(Closed) FI’s potential career choice changes again… med school?!? Kids?!

posted 7 years ago in Career
Post # 3
5921 posts
Bee Keeper
  • Wedding: December 2010

@MsYellowJacket: Unfortunately I have no good advice for you, but I wanted to let you know we are going through the same thing.  Darling Husband works for professional baseball, and is on the road from March-September every single year.  Next year he will be gone for most of September and October too.  It actually works well for us as a couple (I travel to see him, watch his games on TV, etc.) But how do you bring kids in the mix?  Lots to think about. Hugs!

Post # 5
5921 posts
Bee Keeper
  • Wedding: December 2010

@MsYellowJacket: I feel the same way, you are definitely not alone.  When Darling Husband is on the road, he is ON the road- no breaks.  He’d miss all of my dr. appointments unless it’s the off season.  We would really have to try to plan everything out, which sucks, and you can never count on planning that stuff out, you know.  It makes me sad to think about.

Post # 6
1040 posts
Bumble bee
  • Wedding: May 2012

I’m in the same boat. Fiance wants to do med school. I actually work for a doctor and he had kids while in school, so I guess it must be feasible. I try not to think about it, personally. It kinda stresses me out!

Post # 8
3461 posts
Sugar bee
  • Wedding: May 2012

Med school is not nearly as bad as trying to start a family during residency, imho.  A ton of my friends are doctors and they all waited until end of residency to start families (most until after fellowship actually).

It sounds like he’s had more of an engineering background.  Did he take the necessary science classes in school?  Would be able to do well on the MCAS or would he need to take another class or two first? 

He could always work for a few years and then apply to med school.  All of my doctor friends from college did this – worked 1-3 years.  One worked more like 7 but we tease him alot that he’ll never finish (he took time off while at med school to do some interesting research thing.  Granted, Yale looks on this benevolently, but still.)

Post # 9
2522 posts
Sugar bee
  • Wedding: November 2013

@MsYellowJacket:  I think it’s manageable but it’ll be difficult.  There are physician brides on here who can fill you in more.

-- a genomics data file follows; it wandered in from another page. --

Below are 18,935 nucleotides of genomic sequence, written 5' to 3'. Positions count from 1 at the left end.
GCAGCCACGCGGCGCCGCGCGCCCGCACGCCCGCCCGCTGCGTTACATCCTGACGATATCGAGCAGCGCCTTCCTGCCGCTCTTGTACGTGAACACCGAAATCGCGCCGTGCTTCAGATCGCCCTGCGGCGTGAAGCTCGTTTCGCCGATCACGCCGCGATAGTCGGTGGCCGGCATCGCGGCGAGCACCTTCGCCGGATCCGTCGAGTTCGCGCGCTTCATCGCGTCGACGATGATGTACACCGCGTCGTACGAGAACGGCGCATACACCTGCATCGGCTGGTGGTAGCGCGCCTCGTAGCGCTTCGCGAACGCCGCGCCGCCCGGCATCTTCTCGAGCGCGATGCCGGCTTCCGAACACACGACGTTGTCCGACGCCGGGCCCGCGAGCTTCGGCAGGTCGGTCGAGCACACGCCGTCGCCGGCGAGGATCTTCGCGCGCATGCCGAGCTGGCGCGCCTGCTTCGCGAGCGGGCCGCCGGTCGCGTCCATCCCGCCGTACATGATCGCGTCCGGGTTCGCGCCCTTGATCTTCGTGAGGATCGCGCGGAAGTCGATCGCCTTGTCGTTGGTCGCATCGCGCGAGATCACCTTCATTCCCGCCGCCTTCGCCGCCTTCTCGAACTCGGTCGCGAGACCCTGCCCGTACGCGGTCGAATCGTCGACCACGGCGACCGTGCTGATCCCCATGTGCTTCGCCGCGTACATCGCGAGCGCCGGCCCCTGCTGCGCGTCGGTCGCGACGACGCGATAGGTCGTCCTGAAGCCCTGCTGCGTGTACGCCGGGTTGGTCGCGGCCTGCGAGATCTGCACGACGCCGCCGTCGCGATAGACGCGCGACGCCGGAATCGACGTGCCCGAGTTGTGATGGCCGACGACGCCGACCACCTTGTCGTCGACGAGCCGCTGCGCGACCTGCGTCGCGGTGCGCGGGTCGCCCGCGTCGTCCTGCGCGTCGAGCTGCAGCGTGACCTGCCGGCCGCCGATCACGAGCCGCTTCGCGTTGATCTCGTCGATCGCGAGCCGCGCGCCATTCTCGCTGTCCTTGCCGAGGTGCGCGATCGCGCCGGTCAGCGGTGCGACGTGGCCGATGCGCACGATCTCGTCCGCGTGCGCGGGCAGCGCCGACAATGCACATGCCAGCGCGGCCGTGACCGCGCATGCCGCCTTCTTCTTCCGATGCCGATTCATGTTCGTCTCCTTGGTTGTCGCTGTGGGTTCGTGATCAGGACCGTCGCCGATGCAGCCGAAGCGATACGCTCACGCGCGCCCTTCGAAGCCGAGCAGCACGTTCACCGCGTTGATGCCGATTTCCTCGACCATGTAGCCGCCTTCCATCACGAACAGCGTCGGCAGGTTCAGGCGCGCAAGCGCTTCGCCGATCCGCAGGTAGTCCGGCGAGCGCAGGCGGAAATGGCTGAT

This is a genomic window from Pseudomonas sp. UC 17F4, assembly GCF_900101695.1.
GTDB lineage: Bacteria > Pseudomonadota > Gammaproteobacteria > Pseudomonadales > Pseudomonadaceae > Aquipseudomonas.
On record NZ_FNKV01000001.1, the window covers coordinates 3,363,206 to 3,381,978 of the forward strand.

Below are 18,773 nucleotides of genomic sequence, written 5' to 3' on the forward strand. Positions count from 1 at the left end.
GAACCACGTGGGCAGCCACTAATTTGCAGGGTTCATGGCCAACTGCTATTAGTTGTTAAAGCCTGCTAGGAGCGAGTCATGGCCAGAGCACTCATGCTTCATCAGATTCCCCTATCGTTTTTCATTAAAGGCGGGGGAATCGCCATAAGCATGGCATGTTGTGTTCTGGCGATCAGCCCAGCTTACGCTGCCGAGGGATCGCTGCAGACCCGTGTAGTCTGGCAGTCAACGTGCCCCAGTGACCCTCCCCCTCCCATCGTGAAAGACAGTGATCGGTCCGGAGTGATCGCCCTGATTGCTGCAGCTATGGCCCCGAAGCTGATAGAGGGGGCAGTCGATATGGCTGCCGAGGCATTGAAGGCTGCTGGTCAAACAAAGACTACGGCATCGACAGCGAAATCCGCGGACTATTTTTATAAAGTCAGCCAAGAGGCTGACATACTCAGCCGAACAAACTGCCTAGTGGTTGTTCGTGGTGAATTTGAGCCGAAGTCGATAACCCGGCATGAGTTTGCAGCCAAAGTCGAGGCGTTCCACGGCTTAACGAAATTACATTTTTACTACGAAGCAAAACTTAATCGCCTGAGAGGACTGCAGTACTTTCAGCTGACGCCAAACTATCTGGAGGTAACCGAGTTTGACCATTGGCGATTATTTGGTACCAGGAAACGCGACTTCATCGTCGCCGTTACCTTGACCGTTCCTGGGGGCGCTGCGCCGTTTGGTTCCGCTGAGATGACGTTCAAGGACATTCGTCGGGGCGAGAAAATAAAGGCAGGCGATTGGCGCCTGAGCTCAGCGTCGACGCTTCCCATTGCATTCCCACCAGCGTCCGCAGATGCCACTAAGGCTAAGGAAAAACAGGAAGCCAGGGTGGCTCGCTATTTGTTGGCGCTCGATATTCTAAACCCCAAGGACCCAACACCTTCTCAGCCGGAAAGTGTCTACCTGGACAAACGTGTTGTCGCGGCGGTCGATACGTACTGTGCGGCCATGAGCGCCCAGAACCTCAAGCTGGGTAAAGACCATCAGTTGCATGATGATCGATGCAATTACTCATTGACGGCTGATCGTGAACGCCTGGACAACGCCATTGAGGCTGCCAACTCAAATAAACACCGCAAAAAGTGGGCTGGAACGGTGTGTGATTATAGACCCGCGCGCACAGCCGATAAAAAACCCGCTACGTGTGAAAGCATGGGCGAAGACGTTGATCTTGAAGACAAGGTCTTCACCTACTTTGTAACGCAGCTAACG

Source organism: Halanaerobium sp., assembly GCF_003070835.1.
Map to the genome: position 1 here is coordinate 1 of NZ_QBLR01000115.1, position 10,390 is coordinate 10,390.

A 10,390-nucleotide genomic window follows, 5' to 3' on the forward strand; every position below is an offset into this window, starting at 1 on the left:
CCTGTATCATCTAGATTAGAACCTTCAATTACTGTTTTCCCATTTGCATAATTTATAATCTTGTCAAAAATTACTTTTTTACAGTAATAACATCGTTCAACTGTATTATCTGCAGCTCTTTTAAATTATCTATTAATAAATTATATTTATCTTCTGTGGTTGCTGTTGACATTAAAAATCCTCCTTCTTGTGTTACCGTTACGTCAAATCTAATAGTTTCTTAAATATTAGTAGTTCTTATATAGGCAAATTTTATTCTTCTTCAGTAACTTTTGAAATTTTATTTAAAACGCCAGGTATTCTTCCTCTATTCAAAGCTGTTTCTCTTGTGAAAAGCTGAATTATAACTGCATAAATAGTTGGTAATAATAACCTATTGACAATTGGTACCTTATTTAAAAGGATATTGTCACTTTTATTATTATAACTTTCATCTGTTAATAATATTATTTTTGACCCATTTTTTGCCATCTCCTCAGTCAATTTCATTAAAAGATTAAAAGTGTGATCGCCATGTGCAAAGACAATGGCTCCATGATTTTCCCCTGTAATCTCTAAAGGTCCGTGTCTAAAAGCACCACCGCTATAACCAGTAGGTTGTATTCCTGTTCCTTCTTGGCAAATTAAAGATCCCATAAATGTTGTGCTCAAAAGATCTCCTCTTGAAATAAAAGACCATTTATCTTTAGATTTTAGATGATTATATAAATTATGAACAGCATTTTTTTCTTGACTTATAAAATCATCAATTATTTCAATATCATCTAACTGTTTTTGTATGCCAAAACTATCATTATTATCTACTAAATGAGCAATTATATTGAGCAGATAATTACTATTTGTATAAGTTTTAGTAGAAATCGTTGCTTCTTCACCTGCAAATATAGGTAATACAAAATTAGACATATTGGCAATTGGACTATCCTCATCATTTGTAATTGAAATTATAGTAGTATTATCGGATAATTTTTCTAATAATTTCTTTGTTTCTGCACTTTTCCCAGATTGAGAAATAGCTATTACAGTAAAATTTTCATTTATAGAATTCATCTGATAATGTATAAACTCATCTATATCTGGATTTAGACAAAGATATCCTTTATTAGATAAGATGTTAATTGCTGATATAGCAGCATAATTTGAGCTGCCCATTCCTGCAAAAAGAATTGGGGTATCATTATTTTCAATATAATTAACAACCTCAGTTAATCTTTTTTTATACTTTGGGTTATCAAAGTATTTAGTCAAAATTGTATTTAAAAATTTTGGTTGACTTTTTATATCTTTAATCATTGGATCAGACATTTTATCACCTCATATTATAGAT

I’m planning on applying to med school after I have my kids for a variety of reasons.  First off, I have fertility issues and kids are a higher priority than being a doctor right now.  Secondly, I plan on applying when my youngest is in pre-school so that by the time I start medical school they’ll all be in grade school in case I don’t get in the first year I apply.  Thirdly, my Fiance and I want to pay off our current student loan debt.  He’s really supportive of whatever I choose and I’m blessed to have someone like that.  He’s an engineer so financially, we’ll be okay during the years while in med school to support our family, maybe not the cost of medical school.  I may have to get loans for that.

I think he should take the MCATs and see how he does.  If it’s his passion, I’d encourage it.

Post # 10
5654 posts
Bee Keeper
  • Wedding: April 2011

It will definitely be hard, but I think that is it managable.

I’m actually the one in our now family that is the aspiring doctor… only I’ll be starting from scratch.

Since I’m not going for my MD for income purposes and more about things that are on my heart to use it for… I’ll be going back to school in about 10 years… I’ll be 35 when I start.

I figure I’ll have all our kiddos and get them in a place where they’re all in school so that I will have more available time for myself.

It’s definitely a different position since I’ll be the one carrying and birthing them.. taking maternity leave, etc.. so that’s why I’m waiting till later. lol

Post # 12
159 posts
Blushing bee
  • Wedding: May 2012


I am currently in my 4th year of Medical School, just thought I would offer the “insiders” perspective.

It takes a year to apply, so if your Fi currently has all of pre-req’s done (he can look those up), and starts getting his letters of rec, and takes the MCAT this year, the EARLIEST he would be applying is NEXT (2012) year (it is too late to apply this year), which would mean he would be starting Med School at the EARLIEST August of 2013. 

So, in my opinion, he should take a good paying job and start getting everything in a row for applications next summer (or start taking his pre-req’s which usually take about 2 years to finish if you didn’t do them while in college).  Start saving now–applications are expensive (I think i spent about 3k between applications and interviews, i had 7 interviews out of 35 schools applied to)


All that being said, once he starts medical school, the first 2 years will be ALL book work, and the 3rd and 4th years will be clinical, ie in the hospital. 

He will be recieving financial aid (almost all of us get 100% covered, our school and living expenses.)  Few of us come from familys that can afford to pay for our schooling (certainly don’t), we all leave with about $150,000 in debt ( that is the national average, I will have close to double that), and everyone manages to pay it off.  People think doctors make TONS of money, but really if you look at the years we spend in school not getting paid and accumulating massive amounts of debt, its not a very smart career dicision if you are going into it for the money–you need to have the love of caring for patients.